EG: Did you speak the day it happened with your son?

SS: I spoke to my son on Friday; he called me at night. He left here Friday morning at one and said that he was coming back, I said “OK son,” and he said he was going to see his brother at work. He had his friend with him. He called me at night and asked me if Ikrar had come home — they were very involved with each other. I wish I had said Ikrar had not come home, but I said that he did. He said “OK , I am going to stay at my friend’s house.”

I worked at a company for my babies, I did housework. We’d find bread and we wouldn’t find water. We’d find water and we wouldn’t find gas; this is how we lived. But we were locked together. The criminal came — the wolf — and took my baby. He [Erdoğan] isn’t giving me the criminal, the one who killed my son. I want them to feel the pain of losing a child, to know how difficult that pain is. Whichever hand the policeman shot my son with should break. I say he should be hit with his own bullet, to feel the pain which he inflicted on my son — on me and my family. I am in pain every day, and I want them to feel the pain I am in.

I haven’t even rightfully mourned the death of my son in Corum [hometown of Sarisulük family]. I was in Ankara, for justice, I thought that in the crowd I could maybe hear my son’s voice, see his face. I could feel him around there, and I said that my son would find me there. But when I went, all I saw was the criminal, not my son. They hit and destroyed my son, and I couldn’t find him… all I can feel is pain.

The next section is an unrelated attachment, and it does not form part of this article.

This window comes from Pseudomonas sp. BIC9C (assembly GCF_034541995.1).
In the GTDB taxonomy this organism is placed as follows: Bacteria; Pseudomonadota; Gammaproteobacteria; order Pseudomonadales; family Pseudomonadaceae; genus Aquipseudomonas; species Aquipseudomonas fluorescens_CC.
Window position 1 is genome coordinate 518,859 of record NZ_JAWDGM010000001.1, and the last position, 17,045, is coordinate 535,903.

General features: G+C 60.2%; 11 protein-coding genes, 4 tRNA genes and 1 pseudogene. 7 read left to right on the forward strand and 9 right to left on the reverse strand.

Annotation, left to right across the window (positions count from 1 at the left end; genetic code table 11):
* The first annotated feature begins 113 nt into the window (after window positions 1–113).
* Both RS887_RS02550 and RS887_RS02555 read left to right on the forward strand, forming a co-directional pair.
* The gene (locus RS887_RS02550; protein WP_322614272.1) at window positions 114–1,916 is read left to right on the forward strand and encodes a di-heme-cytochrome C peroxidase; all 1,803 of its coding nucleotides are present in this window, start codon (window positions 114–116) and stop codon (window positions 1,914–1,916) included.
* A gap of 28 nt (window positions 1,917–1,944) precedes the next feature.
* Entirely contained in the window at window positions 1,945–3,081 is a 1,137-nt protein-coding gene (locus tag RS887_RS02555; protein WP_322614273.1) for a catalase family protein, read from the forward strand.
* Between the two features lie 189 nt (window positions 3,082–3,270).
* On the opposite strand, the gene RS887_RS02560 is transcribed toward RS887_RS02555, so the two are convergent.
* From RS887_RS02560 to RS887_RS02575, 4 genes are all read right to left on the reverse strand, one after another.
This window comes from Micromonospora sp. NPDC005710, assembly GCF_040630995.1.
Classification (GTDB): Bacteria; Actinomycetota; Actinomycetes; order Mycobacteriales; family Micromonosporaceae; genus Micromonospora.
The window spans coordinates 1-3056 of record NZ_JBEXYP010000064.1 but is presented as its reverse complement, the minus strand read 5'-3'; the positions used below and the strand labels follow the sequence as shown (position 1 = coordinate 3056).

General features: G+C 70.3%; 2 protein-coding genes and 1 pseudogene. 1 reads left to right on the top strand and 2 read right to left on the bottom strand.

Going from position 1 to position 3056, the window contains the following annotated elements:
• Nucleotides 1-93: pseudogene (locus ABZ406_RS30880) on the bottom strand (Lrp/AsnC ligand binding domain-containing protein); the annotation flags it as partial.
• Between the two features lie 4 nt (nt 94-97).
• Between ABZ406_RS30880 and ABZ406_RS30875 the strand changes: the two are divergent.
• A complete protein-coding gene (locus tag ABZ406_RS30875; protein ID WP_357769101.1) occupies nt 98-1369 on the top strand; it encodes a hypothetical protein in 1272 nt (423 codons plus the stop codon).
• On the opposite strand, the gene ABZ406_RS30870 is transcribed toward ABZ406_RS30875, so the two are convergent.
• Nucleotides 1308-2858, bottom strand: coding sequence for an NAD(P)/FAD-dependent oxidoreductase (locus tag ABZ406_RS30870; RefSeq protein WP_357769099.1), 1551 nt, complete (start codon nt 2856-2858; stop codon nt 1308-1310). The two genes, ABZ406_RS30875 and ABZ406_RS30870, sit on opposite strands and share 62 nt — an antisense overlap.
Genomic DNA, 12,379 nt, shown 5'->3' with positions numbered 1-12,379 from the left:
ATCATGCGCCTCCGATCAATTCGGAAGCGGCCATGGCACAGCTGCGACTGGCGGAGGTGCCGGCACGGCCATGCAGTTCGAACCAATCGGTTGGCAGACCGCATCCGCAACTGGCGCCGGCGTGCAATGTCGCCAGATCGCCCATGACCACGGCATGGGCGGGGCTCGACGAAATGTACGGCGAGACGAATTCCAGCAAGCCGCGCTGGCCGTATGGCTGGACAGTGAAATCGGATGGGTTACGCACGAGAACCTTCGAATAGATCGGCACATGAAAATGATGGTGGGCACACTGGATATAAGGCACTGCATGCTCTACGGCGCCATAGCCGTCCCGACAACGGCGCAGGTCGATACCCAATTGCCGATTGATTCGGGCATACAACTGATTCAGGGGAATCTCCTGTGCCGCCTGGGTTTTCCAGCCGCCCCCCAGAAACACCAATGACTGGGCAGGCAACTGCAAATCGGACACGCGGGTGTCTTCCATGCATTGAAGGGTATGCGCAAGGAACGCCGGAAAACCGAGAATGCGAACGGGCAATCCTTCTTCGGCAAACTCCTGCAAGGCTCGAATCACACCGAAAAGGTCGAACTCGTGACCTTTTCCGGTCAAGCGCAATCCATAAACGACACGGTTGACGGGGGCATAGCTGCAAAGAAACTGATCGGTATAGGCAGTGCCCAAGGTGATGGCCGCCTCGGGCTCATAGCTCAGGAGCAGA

Why my son? Why did they take my son from me? Was he a thief, was he a bad man? He didn’t do a single thing, my son was an angel; he was innocent. For me, for the mothers of our people, he went like many others to have his voice heard, and what did he [Erdoğan] do? He gave the criminal to my son, he told this man to kill my son, and when his own children burn, he will understand the real pain. He is the real criminal in all of this, when there is justice I will be able to say: “Tayyip Erdoğan.” I can’t even say it now without trembling. This man has wounded me beyond repair. He is our Prime Minister. If our Prime Minister can do this to his people, what can the police do? The police get their orders from him. If he hadn’t given the order there would be no death. There is no police officer I can ever trust; they should give me the criminal.

EG: Do you believe that we will see a change in our nation through these protests that have taken place?

SS: Yes, Erdoğan will fall. I gave one son, but I have gained a thousand. I do believe this, and for this, I believe in my children, all of them are my children.

EG: What did you feel when you first heard the news of the death of Ethem? And when did you get this news?

SS: [silence] … At eight. You hit me in the soft spot. I got the news at eight, three hours after it happened. He was in intensive care and I went to the hospital. My world collapsed. I said this cannot happen; I raised my children; I couldn’t do it. If my son had called my name out once when he was there, but he couldn’t even open his eyes and see his mother by his side.